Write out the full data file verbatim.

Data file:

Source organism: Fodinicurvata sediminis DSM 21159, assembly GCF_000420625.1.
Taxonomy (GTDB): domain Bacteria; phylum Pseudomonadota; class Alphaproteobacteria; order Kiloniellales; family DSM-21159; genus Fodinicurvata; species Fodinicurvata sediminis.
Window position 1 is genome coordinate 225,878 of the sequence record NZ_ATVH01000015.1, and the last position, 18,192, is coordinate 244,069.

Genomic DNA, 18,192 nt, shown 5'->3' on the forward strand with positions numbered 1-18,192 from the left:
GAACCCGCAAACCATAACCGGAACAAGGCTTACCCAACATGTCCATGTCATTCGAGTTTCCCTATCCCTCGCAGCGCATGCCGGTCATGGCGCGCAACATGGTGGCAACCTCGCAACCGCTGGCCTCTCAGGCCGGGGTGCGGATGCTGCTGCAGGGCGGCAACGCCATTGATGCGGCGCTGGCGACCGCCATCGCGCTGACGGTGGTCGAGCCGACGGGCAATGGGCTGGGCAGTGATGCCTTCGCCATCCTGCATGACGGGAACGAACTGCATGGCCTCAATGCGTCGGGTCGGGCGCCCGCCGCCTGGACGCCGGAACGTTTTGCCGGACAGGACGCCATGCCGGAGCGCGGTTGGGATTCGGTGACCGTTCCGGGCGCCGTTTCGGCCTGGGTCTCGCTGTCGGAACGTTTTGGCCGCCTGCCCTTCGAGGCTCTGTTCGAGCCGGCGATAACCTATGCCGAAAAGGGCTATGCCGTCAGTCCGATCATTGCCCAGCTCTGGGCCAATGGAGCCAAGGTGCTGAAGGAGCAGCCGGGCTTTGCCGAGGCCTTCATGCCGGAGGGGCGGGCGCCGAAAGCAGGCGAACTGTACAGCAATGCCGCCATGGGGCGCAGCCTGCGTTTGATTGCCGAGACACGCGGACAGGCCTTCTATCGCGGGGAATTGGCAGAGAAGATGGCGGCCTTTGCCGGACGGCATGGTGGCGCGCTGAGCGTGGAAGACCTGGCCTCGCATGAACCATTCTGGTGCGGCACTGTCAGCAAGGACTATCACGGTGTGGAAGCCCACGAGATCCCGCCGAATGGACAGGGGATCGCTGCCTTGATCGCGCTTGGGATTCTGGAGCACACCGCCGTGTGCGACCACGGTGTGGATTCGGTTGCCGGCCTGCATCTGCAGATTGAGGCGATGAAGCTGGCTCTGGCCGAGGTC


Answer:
Source organism: Fodinicurvata sediminis DSM 21159, assembly GCF_000420625.1.
Taxonomy (GTDB): domain Bacteria; phylum Pseudomonadota; class Alphaproteobacteria; order Kiloniellales; family DSM-21159; genus Fodinicurvata; species Fodinicurvata sediminis.
Window position 1 is genome coordinate 225,878 of the sequence record NZ_ATVH01000015.1, and the last position, 18,192, is coordinate 244,069.

Genomic DNA, 18,192 nt, shown 5'->3' on the forward strand with positions numbered 1-18,192 from the left:
GAACCCGCAAACCATAACCGGAACAAGGCTTACCCAACATGTCCATGTCATTCGAGTTTCCCTATCCCTCGCAGCGCATGCCGGTCATGGCGCGCAACATGGTGGCAACCTCGCAACCGCTGGCCTCTCAGGCCGGGGTGCGGATGCTGCTGCAGGGCGGCAACGCCATTGATGCGGCGCTGGCGACCGCCATCGCGCTGACGGTGGTCGAGCCGACGGGCAATGGGCTGGGCAGTGATGCCTTCGCCATCCTGCATGACGGGAACGAACTGCATGGCCTCAATGCGTCGGGTCGGGCGCCCGCCGCCTGGACGCCGGAACGTTTTGCCGGACAGGACGCCATGCCGGAGCGCGGTTGGGATTCGGTGACCGTTCCGGGCGCCGTTTCGGCCTGGGTCTCGCTGTCGGAACGTTTTGGCCGCCTGCCCTTCGAGGCTCTGTTCGAGCCGGCGATAACCTATGCCGAAAAGGGCTATGCCGTCAGTCCGATCATTGCCCAGCTCTGGGCCAATGGAGCCAAGGTGCTGAAGGAGCAGCCGGGCTTTGCCGAGGCCTTCATGCCGGAGGGGCGGGCGCCGAAAGCAGGCGAACTGTACAGCAATGCCGCCATGGGGCGCAGCCTGCGTTTGATTGCCGAGACACGCGGACAGGCCTTCTATCGCGGGGAATTGGCAGAGAAGATGGCGGCCTTTGCCGGACGGCATGGTGGCGCGCTGAGCGTGGAAGACCTGGCCTCGCATGAACCATTCTGGTGCGGCACTGTCAGCAAGGACTATCACGGTGTGGAAGCCCACGAGATCCCGCCGAATGGACAGGGGATCGCTGCCTTGATCGCGCTTGGGATTCTGGAGCACACCGCCGTGTGCGACCACGGTGTGGATTCGGTTGCCGGCCTGCATCTGCAGATTGAGGCGATGAAGCTGGCTCTGGCCGAGGTC